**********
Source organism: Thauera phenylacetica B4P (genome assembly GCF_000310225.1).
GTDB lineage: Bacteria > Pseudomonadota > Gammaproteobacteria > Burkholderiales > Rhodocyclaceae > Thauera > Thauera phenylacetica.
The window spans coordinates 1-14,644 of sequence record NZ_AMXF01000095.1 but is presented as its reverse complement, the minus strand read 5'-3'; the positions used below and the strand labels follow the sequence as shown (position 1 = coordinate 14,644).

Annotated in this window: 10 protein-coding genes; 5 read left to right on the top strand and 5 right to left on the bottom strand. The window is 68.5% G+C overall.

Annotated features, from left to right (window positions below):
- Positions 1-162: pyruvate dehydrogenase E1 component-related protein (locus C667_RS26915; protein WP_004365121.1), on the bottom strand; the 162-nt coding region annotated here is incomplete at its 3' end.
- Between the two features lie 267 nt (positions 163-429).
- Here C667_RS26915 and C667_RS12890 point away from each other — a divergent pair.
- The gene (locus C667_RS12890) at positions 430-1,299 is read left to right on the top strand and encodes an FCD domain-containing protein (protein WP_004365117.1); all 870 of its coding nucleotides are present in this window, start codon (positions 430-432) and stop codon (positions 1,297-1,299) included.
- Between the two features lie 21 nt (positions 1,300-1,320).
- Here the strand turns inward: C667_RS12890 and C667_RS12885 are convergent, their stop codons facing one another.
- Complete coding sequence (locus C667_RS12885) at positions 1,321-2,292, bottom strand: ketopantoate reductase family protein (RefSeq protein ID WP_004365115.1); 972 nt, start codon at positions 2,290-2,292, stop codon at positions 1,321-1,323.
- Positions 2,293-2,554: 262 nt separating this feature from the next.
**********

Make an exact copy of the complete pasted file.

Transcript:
Source organism: Thauera phenylacetica B4P (genome assembly GCF_000310225.1).
GTDB lineage: Bacteria > Pseudomonadota > Gammaproteobacteria > Burkholderiales > Rhodocyclaceae > Thauera > Thauera phenylacetica.
The window spans coordinates 1-14,644 of sequence record NZ_AMXF01000095.1 but is presented as its reverse complement, the minus strand read 5'-3'; the positions used below and the strand labels follow the sequence as shown (position 1 = coordinate 14,644).

Annotated in this window: 10 protein-coding genes; 5 read left to right on the top strand and 5 right to left on the bottom strand. The window is 68.5% G+C overall.

Annotated features, from left to right (window positions below):
- Positions 1-162: pyruvate dehydrogenase E1 component-related protein (locus C667_RS26915; protein WP_004365121.1), on the bottom strand; the 162-nt coding region annotated here is incomplete at its 3' end.
- Between the two features lie 267 nt (positions 163-429).
- Here C667_RS26915 and C667_RS12890 point away from each other — a divergent pair.
- The gene (locus C667_RS12890) at positions 430-1,299 is read left to right on the top strand and encodes an FCD domain-containing protein (protein WP_004365117.1); all 870 of its coding nucleotides are present in this window, start codon (positions 430-432) and stop codon (positions 1,297-1,299) included.
- Between the two features lie 21 nt (positions 1,300-1,320).
- Here the strand turns inward: C667_RS12890 and C667_RS12885 are convergent, their stop codons facing one another.
- Complete coding sequence (locus C667_RS12885) at positions 1,321-2,292, bottom strand: ketopantoate reductase family protein (RefSeq protein ID WP_004365115.1); 972 nt, start codon at positions 2,290-2,292, stop codon at positions 1,321-1,323.
- Positions 2,293-2,554: 262 nt separating this feature from the next.